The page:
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Forming the Future: St. Catherine of Siena School adopts, develops STREAM curriculum


Shubh Mehrotra, a fifth grader at St. Catherine of Siena School works on a STREAM project. Pilot photo/courtesy Kindra Clineff

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NORWOOD -- When St. Catherine of Siena School began holding a weekly STREAM (Science, Technology, Religion, Engineering, Art, and Math) class for its students this school year, the two instructors chose an overarching theme relating to a real-world problem: the task of rebuilding the Cathedral of Notre Dame in Paris after the fire a year ago.

Jane O'Connor, who taught third grade at St. Catherine of Siena School for five years, leads STREAM for grades four through eight. Grace Maakaroun, who taught technology at the school for two years, assists O'Connor and leads STREAM for preschool through third grade.

O'Connor said she and Maakaroun want the students to have "a growth mindset" and go "outside their comfort zone," even risking failure, in a safe environment.

At the start of the 2019-2020 academic year, they challenged the students to build a bridge that could hold 50 pennies. This was to help them learn the engineering design process, which is a primary focus of the weekly class. Many students stopped when they completed this task, but O'Connor and Maakaroun challenged them to redesign and continue adding pennies until the bridge broke.

"That's an important theme in our classrooms, to just try something that may or may not work," O'Connor said.

The students in the middle school grades have been learning about the history and architecture of cathedrals. They built a website and an application, and challenged themselves to find ways to illuminate a cathedral's interior. Soon, O'Connor said, they will work in small groups to design their own cathedrals.

For the younger grades, Maakaroun uses a curriculum kit from the Museum of Science in Boston. Since STREAM includes religion, she sometimes uses a Bible story to introduce a problem-solving activity. For example, the students built fishing nets after reading the story of the miraculous catch of fish.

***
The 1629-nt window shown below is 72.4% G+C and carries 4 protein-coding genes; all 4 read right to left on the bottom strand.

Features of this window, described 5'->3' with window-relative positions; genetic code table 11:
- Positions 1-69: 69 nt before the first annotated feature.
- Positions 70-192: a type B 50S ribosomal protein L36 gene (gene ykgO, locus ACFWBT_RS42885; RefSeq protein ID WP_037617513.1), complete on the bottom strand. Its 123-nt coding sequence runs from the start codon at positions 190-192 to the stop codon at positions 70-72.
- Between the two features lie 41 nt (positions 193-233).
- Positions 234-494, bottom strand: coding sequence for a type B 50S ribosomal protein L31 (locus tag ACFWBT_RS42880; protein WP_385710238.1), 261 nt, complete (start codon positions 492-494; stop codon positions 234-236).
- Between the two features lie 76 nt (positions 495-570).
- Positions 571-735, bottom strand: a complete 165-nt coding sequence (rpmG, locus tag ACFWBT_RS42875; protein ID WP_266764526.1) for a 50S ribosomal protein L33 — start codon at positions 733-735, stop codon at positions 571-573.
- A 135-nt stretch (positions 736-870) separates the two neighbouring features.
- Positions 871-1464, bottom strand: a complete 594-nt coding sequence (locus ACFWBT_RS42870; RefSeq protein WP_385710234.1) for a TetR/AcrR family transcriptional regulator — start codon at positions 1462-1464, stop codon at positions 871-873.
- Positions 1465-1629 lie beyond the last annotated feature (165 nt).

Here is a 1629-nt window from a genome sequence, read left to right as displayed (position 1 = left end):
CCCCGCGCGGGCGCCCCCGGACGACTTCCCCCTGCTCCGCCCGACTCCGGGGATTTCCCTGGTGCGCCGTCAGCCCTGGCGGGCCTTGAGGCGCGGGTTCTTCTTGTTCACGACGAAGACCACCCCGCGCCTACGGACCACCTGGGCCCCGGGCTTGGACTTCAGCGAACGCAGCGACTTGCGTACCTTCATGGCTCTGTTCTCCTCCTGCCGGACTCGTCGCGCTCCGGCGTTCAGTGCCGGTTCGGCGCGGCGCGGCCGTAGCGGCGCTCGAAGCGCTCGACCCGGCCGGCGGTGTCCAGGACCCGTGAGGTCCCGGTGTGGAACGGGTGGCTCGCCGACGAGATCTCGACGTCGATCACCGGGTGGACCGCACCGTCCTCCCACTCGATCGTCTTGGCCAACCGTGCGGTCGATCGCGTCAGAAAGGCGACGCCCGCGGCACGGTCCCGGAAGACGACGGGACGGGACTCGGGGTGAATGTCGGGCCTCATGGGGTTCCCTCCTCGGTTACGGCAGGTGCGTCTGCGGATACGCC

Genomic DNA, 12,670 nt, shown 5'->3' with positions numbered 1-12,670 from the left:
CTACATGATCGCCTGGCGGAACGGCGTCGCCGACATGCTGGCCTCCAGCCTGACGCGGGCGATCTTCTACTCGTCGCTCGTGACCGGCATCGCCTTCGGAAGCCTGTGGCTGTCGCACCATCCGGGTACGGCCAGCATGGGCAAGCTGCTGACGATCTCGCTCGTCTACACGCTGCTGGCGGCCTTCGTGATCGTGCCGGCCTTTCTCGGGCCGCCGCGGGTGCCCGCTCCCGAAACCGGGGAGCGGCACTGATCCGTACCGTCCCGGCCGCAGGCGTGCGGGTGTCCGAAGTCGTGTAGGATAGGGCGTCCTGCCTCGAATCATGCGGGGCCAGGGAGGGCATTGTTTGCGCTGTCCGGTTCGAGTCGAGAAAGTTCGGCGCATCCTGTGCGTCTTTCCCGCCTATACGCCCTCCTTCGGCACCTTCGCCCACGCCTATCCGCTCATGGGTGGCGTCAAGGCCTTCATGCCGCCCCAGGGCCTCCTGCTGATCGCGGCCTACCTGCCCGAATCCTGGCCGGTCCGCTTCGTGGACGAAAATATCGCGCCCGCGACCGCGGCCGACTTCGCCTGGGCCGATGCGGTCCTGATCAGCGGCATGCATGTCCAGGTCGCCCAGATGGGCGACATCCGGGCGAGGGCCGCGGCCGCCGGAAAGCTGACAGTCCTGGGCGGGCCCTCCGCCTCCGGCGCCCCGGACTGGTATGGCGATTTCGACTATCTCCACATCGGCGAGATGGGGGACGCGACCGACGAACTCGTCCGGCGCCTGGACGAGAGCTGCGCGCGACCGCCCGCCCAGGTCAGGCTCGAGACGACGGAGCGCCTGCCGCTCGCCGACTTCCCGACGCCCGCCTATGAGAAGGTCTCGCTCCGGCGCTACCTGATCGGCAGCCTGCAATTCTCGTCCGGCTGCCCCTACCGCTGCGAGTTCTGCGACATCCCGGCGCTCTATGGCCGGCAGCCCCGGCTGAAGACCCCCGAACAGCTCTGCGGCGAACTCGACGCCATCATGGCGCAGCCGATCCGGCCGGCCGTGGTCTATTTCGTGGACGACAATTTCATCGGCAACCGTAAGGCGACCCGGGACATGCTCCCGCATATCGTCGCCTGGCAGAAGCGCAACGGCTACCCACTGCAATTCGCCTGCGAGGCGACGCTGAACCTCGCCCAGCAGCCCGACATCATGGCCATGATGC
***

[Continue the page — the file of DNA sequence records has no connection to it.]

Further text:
Teachers send their plans for each month's curriculum to O'Connor and Maakaroun, who try to connect their STREAM curriculum to what each grade is learning.

"Whatever they're learning in their classroom, we try to make a hands-on activity related to that content and knowledge in our class," Maakaroun said.

In the future, she said, they might try to have a different STREAM theme for each grade.

O'Connor and Maakaroun have both taken courses through Worcester Polytechnic Institute (WPI), which collaborates with them to develop their STREAM curriculum. An instructor meets with them once a month and works with teachers during their professional development.

Parent volunteers have also come in to the school to teach students about different aspects of STREAM and how they relate to careers. One guest was an architect who showed them how to do perspective drawings. Another was a computer engineer who taught them about 3D printing, which they will use to make elements of their cathedrals. O'Connor said that the engineer's company has been hired to create the prototype of the real Cathedral of Notre Dame.

"We bring in the community members to work with our students to tie them to real, authentic STEM careers," O'Connor said.

They also collaborate with the Norwood Science Center, which loaned them an earthquake shake table for students to use for a project: designing buildings that could withstand earthquakes.

During Catholic Schools Week, students from different grades contributed to one project: designing a prototype of St. Catherine of Siena School.

"It was interesting to see what the kids thought were important," O'Connor said. For instance, the fourth-grade students wanted to include a basketball net on the side of the gym, because that feature was important to them.

Throughout the week, each class added to the prototype during their STREAM period. It was then displayed outside the classroom.

"That was a fun activity, to see how they could build on each other, literally," O'Connor said.

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